The business consultant part of me was appalled at the horrors we were subjected to.

shock: a death foretold

After “lunch” I rushed to my food client meeting. I needed to present the final art and copy for the range of materials we were commissioned to do.

Just before we started, I got a call from one of my closest friends, Juancho, one of Sage’s godfathers, telling me that his mom was in hospital and at death’s door.

My heart twisted inside even as I helplessly continued with my presentation, going on autopilot and letting my mouth and hands handle the meeting. My mind was back ten, eleven, twelve years back in time, remembering how much I owed Tita Baby, how much love she gave me when I had no where to go, how she gave me a home and fed me for two years as I tried to get my life back from the chaos that engulfed me.

I have three surrogate mothers. Juris, my mother’s sister, took me as her own when my mother was unable to be a mother to me. Mina, my mother-in-law, loved and still loves me as one of her own children. Baby, Juancho’s mom, all but adopted me – a stranger – at the point in my life when I had hit rock bottom.

grief: the shape of a body bag

I didn’t get to hospital in time to say goodbye.

After my meeting, I rushed as fast as humanly possibly through the sudden torrent of rain and inevitable traffic to the hospital in Quezon City.

When I got to her room, the first thing I saw was a blue body bag.

Grief is powerful and it was as if the earth just swallowed me up. I was only dimly aware of Nikki (who had gone there earlier), Juancho who embraced me, and the other people in the room.

I could not believe that all that she was, physically, all that was left of her, was inside that body bag. I was outraged at the banality of it all, at how a receptacle could so conveniently, so casually, so completely envelop a person I loved.

“You cannot imagine the pain of losing your wife,” Tito Johnny, her husband, whispered to me, as I wept without regard next to him.

“She always went out of the house on Saturdays,” Millie, her daughter told us. “She was true to form until the very end.”

Tita Baby is gone.

Nikki and I left after a while, after I stopped physically crying, after I managed to say all the words I needed to say (autopilot helps me in more situations than I can count).

And as we waited for a ride to take us away, my mind vainly tried to fill the emptiness she left behind, that particular shape she left in my heart, but memory is a poor replacement and will never get the dimensions exactly right.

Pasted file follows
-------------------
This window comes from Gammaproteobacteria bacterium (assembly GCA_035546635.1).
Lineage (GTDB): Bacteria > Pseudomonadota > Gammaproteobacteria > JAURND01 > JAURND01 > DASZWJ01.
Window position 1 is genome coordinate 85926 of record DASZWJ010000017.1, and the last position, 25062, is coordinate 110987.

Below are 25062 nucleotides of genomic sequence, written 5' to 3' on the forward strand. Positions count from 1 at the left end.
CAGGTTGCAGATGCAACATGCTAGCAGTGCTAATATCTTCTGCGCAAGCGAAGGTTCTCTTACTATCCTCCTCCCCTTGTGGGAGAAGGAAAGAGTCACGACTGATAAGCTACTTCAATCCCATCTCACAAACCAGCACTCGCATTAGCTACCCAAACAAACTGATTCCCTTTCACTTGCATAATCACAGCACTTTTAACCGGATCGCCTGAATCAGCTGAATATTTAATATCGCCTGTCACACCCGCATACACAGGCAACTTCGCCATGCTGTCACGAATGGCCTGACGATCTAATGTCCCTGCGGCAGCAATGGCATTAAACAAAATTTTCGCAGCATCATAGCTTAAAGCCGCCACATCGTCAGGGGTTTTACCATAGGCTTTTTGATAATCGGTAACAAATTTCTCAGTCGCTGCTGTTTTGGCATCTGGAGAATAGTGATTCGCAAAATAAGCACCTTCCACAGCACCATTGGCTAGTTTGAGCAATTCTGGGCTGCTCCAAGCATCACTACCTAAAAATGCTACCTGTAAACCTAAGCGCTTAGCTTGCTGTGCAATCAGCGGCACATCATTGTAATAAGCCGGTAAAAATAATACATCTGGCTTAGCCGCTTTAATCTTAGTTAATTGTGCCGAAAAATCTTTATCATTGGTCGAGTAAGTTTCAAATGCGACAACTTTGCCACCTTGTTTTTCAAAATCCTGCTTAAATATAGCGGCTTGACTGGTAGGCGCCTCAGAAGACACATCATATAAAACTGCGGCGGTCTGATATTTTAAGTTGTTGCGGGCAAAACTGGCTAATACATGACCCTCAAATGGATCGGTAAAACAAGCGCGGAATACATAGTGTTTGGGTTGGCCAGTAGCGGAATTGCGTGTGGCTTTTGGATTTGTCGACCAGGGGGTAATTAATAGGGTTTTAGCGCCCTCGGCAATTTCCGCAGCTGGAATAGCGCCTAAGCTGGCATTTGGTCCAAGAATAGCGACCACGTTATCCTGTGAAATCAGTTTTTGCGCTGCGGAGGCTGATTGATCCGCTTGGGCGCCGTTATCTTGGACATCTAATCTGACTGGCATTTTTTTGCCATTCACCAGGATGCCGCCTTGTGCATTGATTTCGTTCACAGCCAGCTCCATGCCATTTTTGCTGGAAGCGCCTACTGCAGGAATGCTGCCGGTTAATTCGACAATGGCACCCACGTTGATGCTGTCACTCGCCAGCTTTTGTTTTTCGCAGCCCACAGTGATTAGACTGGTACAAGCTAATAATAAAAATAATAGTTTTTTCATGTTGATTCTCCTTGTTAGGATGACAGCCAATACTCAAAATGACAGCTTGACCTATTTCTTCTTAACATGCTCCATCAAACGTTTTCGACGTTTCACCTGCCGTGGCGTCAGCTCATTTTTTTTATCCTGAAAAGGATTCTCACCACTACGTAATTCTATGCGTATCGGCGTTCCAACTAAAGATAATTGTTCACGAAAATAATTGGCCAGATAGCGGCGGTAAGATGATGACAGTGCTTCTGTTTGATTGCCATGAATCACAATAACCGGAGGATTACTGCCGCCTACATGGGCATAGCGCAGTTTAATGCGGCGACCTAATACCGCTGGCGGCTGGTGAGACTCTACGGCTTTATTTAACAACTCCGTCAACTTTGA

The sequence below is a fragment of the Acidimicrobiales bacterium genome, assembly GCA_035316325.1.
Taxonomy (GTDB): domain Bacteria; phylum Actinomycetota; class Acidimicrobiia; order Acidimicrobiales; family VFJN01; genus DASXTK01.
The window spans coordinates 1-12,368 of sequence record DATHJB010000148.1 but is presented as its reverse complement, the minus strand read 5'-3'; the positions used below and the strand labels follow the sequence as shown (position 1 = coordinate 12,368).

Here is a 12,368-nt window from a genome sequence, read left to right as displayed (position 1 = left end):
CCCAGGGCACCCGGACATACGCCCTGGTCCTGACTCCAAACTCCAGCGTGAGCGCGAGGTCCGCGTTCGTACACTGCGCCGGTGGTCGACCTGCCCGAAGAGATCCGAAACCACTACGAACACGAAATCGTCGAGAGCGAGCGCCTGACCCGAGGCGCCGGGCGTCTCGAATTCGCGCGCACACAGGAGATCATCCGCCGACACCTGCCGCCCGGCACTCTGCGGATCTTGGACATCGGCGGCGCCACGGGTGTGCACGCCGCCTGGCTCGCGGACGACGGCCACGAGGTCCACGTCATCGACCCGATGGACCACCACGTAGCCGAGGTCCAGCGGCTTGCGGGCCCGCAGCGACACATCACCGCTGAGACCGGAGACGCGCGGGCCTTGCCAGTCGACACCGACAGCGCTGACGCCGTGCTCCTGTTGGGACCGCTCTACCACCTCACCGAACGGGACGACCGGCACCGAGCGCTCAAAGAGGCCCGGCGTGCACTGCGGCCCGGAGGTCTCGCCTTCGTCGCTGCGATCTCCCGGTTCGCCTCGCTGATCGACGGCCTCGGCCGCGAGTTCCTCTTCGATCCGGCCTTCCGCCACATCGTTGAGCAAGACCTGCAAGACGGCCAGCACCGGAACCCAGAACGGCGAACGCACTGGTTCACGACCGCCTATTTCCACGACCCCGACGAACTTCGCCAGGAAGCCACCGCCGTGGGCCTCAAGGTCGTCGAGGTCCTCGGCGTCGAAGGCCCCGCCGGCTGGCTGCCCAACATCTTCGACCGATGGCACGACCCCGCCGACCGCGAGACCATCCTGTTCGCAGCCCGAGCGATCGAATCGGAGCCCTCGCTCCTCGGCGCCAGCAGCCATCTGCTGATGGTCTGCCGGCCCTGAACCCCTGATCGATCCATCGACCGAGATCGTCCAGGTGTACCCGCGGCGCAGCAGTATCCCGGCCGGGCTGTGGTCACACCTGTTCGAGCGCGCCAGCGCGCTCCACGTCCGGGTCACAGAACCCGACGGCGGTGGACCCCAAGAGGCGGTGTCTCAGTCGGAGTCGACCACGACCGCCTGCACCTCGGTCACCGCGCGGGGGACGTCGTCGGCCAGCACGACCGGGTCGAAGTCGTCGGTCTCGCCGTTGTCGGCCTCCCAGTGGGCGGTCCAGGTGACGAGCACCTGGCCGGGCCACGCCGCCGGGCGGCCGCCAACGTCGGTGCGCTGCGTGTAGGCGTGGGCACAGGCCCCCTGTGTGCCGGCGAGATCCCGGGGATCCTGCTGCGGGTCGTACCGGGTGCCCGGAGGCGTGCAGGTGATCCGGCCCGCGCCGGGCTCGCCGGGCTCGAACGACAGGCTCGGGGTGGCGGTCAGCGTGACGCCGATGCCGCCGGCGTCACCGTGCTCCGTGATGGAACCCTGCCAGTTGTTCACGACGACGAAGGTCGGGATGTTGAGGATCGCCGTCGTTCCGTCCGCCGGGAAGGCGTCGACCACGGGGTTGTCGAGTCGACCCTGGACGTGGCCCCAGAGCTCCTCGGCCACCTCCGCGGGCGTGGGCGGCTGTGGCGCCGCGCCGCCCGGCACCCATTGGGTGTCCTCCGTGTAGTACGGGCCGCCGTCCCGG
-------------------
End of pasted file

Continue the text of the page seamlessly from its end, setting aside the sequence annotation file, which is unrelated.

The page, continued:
I didn’t arrive in time to say goodbye.

Goodbye, Tita Baby. And thank you.

Your other son, Dean.

inertia: the pull of the rest of life

Because that’s the way it is.

Just go on.

With life, with schedules, with dinner, with a movie.

Grief need not be worn outside.

Not when part of you can go on autopilot.

At least for a time.



Should we who remain feel guilt about still being here?


But it feels like we ought to.

escape: lxg

Three words: I loved it.

More than I expected, so much more. Despite all the flaws, it was a good film. It is pointless to compare it to Moore’s original work – one is not the other. But in terms of experience, let me go out on a limb and say that I enjoyed Robinson’s script treatment more than Moore’s book.

And that’s saying something right there.

Believe me, I’m as shocked as you are. Did my grief weaken my critical will? No, I don’t think so.

People who know me well know how snooty I am with films, how my critical faculty usually dooms almost everything to a low grade.

But it was lovely, lovely – flaws and all.

comfort: conversations with friends

Sometimes, you need to talk and ask questions and expect answers to the odd scenarios running your brain.

Sometimes, you need to hear opinions, you need to see other perspectives, you need to know how other people would deal with the situations you find yourself in.

Sometimes, the human condition becomes so pronounced that you cannot help but feel its presence, like a garish clown sitting at a restaurant table across from you, and its there, it’s there but it’s not polite to stare.

Sometimes, the comfort of friends is in words, in dialogue, in conversations that go everywhere and nowhere.

Sometimes, all that matters is being in a living circle, drinking indifferent coffee.

Sometimes, you need to remind yourself to breathe. Or for others to gently point out that you need to.